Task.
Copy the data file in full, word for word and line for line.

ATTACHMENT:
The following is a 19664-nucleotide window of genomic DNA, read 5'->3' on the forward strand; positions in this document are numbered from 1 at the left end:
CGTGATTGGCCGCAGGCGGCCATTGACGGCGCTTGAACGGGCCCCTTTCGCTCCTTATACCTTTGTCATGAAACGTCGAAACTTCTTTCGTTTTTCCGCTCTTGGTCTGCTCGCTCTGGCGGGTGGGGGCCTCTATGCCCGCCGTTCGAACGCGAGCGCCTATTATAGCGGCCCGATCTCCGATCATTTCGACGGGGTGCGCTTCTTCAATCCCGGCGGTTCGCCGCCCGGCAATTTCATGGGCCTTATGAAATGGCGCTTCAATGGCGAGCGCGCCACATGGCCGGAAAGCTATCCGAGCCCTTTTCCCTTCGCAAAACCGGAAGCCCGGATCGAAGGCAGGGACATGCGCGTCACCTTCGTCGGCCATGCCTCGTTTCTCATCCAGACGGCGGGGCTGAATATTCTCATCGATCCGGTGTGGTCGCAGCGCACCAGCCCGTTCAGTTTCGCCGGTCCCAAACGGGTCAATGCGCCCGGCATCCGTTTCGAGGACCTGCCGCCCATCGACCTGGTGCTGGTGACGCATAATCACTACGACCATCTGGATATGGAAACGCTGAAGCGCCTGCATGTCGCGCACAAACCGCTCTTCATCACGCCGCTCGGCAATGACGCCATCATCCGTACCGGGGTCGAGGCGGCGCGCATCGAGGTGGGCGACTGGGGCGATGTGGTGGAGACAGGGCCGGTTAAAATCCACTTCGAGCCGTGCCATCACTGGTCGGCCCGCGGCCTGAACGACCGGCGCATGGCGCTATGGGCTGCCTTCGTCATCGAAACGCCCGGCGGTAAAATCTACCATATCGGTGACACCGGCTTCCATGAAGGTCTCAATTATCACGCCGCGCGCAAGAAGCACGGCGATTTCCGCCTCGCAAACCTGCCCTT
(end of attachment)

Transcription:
The following is a 19664-nucleotide window of genomic DNA, read 5'->3' on the forward strand; positions in this document are numbered from 1 at the left end:
CGTGATTGGCCGCAGGCGGCCATTGACGGCGCTTGAACGGGCCCCTTTCGCTCCTTATACCTTTGTCATGAAACGTCGAAACTTCTTTCGTTTTTCCGCTCTTGGTCTGCTCGCTCTGGCGGGTGGGGGCCTCTATGCCCGCCGTTCGAACGCGAGCGCCTATTATAGCGGCCCGATCTCCGATCATTTCGACGGGGTGCGCTTCTTCAATCCCGGCGGTTCGCCGCCCGGCAATTTCATGGGCCTTATGAAATGGCGCTTCAATGGCGAGCGCGCCACATGGCCGGAAAGCTATCCGAGCCCTTTTCCCTTCGCAAAACCGGAAGCCCGGATCGAAGGCAGGGACATGCGCGTCACCTTCGTCGGCCATGCCTCGTTTCTCATCCAGACGGCGGGGCTGAATATTCTCATCGATCCGGTGTGGTCGCAGCGCACCAGCCCGTTCAGTTTCGCCGGTCCCAAACGGGTCAATGCGCCCGGCATCCGTTTCGAGGACCTGCCGCCCATCGACCTGGTGCTGGTGACGCATAATCACTACGACCATCTGGATATGGAAACGCTGAAGCGCCTGCATGTCGCGCACAAACCGCTCTTCATCACGCCGCTCGGCAATGACGCCATCATCCGTACCGGGGTCGAGGCGGCGCGCATCGAGGTGGGCGACTGGGGCGATGTGGTGGAGACAGGGCCGGTTAAAATCCACTTCGAGCCGTGCCATCACTGGTCGGCCCGCGGCCTGAACGACCGGCGCATGGCGCTATGGGCTGCCTTCGTCATCGAAACGCCCGGCGGTAAAATCTACCATATCGGTGACACCGGCTTCCATGAAGGTCTCAATTATCACGCCGCGCGCAAGAAGCACGGCGATTTCCGCCTCGCAAACCTGCCCTT